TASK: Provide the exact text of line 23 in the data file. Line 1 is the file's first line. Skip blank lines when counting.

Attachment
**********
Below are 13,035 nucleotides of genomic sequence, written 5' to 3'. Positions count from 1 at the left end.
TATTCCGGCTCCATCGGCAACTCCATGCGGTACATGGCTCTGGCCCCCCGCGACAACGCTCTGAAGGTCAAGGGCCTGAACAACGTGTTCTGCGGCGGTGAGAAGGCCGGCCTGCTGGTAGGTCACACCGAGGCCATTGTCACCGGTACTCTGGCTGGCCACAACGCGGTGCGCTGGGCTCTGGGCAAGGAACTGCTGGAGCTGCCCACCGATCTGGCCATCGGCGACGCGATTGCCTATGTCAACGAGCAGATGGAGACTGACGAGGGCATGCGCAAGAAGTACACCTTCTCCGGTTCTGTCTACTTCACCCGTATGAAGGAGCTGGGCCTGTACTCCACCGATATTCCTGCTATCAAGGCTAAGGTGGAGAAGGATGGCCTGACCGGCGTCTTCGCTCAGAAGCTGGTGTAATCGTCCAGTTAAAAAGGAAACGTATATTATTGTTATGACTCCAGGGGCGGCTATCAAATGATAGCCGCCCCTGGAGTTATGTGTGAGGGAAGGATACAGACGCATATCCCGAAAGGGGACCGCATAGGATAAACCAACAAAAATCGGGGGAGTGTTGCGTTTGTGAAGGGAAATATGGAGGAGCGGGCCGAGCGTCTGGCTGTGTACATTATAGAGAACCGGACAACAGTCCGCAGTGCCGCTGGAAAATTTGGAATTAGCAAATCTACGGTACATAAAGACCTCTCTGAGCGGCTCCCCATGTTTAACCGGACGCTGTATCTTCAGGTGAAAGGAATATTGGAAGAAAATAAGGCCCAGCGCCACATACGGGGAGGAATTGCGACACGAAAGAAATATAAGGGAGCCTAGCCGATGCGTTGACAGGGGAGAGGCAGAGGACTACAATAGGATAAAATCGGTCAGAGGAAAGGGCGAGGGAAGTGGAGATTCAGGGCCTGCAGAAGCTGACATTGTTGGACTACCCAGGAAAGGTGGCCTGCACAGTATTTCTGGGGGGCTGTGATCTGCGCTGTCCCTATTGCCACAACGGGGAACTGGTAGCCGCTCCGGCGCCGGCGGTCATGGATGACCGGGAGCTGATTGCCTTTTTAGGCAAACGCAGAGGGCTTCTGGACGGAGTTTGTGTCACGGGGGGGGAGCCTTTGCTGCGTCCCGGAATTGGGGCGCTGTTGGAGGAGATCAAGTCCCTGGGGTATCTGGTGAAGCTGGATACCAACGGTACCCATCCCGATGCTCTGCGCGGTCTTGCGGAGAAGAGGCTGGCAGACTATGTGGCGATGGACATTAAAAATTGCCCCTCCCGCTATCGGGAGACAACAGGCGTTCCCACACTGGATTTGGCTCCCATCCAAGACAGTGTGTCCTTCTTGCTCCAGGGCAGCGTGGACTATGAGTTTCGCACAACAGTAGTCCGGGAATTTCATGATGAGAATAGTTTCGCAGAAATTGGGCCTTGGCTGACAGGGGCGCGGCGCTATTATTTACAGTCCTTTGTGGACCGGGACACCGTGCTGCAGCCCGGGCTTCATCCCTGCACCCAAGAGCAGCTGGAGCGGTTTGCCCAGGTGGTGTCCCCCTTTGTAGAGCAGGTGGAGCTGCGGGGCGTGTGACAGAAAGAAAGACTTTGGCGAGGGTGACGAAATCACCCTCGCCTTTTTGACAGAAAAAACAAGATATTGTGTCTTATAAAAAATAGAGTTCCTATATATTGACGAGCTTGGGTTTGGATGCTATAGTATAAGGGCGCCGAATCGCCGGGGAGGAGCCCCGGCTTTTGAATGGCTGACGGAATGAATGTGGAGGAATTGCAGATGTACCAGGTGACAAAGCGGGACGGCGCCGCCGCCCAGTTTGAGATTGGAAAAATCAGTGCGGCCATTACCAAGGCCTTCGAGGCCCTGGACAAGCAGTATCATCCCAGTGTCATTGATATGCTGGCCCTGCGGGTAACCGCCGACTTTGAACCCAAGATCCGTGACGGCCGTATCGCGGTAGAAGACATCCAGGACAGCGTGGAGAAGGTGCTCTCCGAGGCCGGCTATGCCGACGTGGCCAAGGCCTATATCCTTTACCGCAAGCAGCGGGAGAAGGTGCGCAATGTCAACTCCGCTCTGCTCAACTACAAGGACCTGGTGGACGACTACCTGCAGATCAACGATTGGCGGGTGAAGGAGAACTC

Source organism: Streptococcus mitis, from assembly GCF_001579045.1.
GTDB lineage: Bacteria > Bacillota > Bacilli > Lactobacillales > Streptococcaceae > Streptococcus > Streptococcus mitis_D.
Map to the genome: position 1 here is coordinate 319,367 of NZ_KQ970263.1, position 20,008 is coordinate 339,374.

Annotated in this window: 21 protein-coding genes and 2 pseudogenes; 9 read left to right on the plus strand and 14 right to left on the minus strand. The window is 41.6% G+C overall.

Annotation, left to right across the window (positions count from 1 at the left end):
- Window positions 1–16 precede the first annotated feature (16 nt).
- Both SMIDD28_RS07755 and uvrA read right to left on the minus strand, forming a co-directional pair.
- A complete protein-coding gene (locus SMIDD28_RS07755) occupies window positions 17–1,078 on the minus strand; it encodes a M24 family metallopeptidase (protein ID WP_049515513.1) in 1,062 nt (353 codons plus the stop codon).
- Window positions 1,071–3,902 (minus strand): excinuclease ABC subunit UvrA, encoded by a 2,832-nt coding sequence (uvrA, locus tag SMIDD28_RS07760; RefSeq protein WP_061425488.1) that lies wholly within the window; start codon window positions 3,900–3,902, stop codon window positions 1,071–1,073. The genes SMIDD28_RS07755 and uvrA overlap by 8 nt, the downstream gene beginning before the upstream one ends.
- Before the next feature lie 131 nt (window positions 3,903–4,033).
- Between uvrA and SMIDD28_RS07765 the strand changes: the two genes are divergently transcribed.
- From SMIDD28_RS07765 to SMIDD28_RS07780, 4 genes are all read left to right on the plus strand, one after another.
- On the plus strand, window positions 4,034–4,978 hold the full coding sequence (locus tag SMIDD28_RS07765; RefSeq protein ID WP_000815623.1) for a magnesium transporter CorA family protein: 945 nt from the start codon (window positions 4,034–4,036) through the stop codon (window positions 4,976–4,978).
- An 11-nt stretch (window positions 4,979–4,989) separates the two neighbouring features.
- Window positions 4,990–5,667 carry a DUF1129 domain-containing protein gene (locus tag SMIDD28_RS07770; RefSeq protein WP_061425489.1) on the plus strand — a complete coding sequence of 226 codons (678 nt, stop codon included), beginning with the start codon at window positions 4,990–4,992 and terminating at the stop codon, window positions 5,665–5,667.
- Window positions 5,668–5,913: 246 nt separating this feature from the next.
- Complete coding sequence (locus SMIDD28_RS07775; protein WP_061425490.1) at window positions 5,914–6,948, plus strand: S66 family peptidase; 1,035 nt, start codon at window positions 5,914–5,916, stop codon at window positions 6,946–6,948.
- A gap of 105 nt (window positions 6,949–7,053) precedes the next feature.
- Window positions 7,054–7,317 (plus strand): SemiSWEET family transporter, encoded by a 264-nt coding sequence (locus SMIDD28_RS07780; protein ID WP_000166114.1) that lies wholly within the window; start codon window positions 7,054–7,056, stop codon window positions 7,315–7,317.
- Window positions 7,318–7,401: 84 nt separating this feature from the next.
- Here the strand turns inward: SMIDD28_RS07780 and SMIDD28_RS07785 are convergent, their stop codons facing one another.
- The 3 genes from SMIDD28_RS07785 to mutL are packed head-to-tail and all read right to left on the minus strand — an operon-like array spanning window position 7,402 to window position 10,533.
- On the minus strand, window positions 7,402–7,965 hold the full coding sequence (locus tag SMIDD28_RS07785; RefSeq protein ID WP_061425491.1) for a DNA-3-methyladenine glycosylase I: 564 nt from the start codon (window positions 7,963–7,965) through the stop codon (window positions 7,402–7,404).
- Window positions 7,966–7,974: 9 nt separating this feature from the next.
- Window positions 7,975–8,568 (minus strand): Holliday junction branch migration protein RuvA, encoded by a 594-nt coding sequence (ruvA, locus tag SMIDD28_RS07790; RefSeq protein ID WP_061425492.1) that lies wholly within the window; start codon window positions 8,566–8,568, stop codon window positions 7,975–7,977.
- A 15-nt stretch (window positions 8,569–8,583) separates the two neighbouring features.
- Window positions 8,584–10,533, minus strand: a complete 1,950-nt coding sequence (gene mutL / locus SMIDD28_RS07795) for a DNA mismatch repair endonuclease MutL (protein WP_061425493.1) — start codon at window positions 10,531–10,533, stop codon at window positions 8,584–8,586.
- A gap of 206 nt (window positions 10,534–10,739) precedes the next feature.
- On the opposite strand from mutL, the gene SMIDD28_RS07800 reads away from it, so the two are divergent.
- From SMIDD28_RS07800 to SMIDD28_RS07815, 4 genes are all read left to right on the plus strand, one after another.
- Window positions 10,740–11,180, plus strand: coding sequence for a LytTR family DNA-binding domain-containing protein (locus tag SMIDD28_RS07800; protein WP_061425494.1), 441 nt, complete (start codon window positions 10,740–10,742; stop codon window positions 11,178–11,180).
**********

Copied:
- Here the strand turns inward: SMIDD28_RS07780 and SMIDD28_RS07785 are convergent, their stop codons facing one another.